Every good marketer must know how to define a branding goal and strategy.
But, order matters. Before you can build a strategy, you must define a goal first.
Define a Branding Goal and Strategy
Define Your Goals
When it comes to defining an overall marketing plan, it can be easy to get caught up in the logistics of execution. That’s why we start with the very end in mind. Before worrying about how to capture your full personality in a 140-word micro statement for Twitter, you have to define your goals with building a digital brand.
Do you want to be an industry expert? Are you looking to land more public speaking gigs? Or is your ultimate career goal to get hired as the CEO of a multibillion-dollar corporation one day?
Choose a specific goal, and unpack it into milestones. You can use the goal pyramid below as template for tracking and defining your own goals. Doing this exercise will help you visualize the steps you need to take to achieve your digital branding goals.
Here is an example of my personal goal sheet that I recently filled out:
You can see that I started with the ultimate goal of becoming a creative direction thought leader. Now, the blog posts that I publish, the guest posts that I take on, the content that I share, and practically everything that I do on my personal social media aligns with my goal.
It can be tough to stay on track, but that’s why it’s nice to have a visual representation to remind you of where you are headed. I recommend filling out a goal sheet and hanging it up next to your computer to act as inspiration.
Define Your Strategy
Now that you’ve got your goals in place, it’s time to shift focus to strategy.
What are your best qualities? What are you most passionate about? How do others perceive you?
What do you believe that others don’t? What do your employees, your team, or your friends look to you for on a regular basis?
How can people get behind you and the issues you stand for?
Start crafting a strategy to get where you want to be by using these attributes to your advantage.
Ultimately, your strategy should reflect your predefined goals, and everything you do on social media (or even in person), should be in alignment.
Before you post or share anything, think to yourself “would I actually say this?” “should I actually say this?” “am I going to regret sharing this with my audience?” “how does this make me look?” “does this post get me closer to my digital branding goals?”
Your industry can also dictate a lot about how liberal you can be with your language and what types of content you should share. For instance, if you are a fired up chef like Gordon Ramsay from Hell’s Kitchen, it may work really well for you to berate your audience for the entertainment value.
But, if you are looking to build authority in a more serious space like, biotechnology, it would be less acceptable for you to lash out in curse words or post inappropriate pictures of yourself partying on the weekend.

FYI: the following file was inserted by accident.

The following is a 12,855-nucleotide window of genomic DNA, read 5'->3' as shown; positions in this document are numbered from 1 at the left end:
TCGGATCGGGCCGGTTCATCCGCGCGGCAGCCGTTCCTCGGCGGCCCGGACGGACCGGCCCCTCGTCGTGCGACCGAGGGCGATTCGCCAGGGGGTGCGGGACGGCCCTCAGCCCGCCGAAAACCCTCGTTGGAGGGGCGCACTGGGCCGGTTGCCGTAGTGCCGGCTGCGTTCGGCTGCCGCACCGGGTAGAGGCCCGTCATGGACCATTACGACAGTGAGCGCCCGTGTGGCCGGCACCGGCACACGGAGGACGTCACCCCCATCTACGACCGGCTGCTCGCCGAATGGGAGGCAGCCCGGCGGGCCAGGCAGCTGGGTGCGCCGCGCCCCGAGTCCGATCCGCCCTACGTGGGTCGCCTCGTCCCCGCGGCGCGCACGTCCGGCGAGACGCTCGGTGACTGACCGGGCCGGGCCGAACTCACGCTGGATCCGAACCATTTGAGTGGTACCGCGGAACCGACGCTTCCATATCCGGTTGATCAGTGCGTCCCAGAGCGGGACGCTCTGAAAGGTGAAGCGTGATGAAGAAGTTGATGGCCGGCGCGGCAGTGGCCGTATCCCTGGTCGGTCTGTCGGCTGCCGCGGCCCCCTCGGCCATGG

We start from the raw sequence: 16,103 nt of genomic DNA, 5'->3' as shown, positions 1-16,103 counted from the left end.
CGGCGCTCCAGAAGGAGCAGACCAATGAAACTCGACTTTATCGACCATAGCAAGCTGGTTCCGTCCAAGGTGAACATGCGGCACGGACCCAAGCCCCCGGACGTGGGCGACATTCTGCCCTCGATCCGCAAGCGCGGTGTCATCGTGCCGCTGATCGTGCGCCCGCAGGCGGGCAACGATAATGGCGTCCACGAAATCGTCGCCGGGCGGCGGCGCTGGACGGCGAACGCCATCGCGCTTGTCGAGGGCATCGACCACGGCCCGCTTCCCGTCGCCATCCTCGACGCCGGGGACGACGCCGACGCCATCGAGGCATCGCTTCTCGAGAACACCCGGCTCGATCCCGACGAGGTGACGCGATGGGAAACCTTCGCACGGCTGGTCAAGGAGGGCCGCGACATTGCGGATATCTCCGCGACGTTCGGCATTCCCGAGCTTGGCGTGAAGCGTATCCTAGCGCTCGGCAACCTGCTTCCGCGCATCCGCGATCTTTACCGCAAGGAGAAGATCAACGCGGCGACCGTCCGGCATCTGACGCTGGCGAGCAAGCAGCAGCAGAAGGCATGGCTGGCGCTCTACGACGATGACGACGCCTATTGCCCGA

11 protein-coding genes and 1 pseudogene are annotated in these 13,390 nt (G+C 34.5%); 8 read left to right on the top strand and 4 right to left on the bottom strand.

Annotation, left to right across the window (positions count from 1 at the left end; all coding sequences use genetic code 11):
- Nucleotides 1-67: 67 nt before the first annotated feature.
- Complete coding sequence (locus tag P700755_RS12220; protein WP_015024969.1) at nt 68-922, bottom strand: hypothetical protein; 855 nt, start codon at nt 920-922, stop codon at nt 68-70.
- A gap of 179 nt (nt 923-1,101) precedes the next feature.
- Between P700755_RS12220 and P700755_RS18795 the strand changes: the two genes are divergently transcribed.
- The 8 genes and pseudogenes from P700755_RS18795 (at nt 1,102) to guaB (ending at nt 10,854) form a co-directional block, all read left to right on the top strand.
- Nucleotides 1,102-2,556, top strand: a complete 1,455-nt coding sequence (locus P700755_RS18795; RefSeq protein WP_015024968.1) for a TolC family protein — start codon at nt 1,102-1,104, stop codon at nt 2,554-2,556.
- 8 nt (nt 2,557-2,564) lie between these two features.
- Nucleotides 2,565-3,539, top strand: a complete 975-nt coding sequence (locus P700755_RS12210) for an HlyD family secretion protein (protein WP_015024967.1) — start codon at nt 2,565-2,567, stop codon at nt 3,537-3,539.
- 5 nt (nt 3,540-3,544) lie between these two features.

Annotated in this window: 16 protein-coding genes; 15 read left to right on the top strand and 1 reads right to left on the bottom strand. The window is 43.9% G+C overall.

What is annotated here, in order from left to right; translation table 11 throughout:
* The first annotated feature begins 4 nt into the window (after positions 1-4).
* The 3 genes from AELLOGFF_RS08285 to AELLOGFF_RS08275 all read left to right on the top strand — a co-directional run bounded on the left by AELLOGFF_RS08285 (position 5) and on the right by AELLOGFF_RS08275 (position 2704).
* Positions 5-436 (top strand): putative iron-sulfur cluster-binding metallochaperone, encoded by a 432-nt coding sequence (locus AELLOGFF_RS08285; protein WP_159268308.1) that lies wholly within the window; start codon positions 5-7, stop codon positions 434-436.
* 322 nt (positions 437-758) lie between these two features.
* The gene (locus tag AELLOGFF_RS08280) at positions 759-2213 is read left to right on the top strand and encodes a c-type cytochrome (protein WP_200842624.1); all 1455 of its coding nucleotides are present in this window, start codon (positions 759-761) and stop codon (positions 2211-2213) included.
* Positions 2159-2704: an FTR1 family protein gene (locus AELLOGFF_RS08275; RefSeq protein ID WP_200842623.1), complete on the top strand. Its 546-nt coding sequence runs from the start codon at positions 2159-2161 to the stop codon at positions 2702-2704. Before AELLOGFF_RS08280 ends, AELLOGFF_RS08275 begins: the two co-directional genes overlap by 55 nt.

Don’t think of this as lying, or being someone you are not. According to Michael Port, we all are actors and play various roles at various times. Your digital brand is a reflection of many of your traits, but it might hold back on a few as well, especially the nefarious and (ironically) personal stuff.
Gary Vaynerchuk, who is often considered one of the most authentic brands out there, doesn’t talk about his family at all online. That doesn’t mean he doesn’t talk about his family… He has elected to have his digital brand leave out his family. And that’s okay because it suits him and his industry.
You can also think about your digital brand as an opportunity to show your personality by curating the things you like into one feed.
People follow you because they are interested in the kind of content you are sharing. They trust you to be able to curate for them. Social Media ninja Guy Kawasaki tweets every 2 minutes from his account to over 1.5 million followers. People go to Guy’s feed because they know his brand is funny, yet informative. It’s consistent, yet heavily curated.
When people trust you to curate for them, this is when you start building authority. So when you are writing out your strategy, remember to consider what content topics you want to be known for, what other influencers in your industry are doing, and how you want to be perceived by your audience.
This will help you stay in line with your goals.
Use what works
Rommel Cabbal from the Startup Lifehacks Podcast built his brand by following the exact strategy of the legendary brand John Lee Dumas, but he put his own twist on it. Rommel launched his podcast using the exact same formula as JLD and was able to build a strong brand with it.
While there was a clear resemblance in strategy, his articulation and delivery were clearly different, as well as his target market. This is a great example of how you can uniquely model your strategy after what’s working for another industry influencer without just being a copycat.
Do you agree? Let me know. Respond in the comment section below…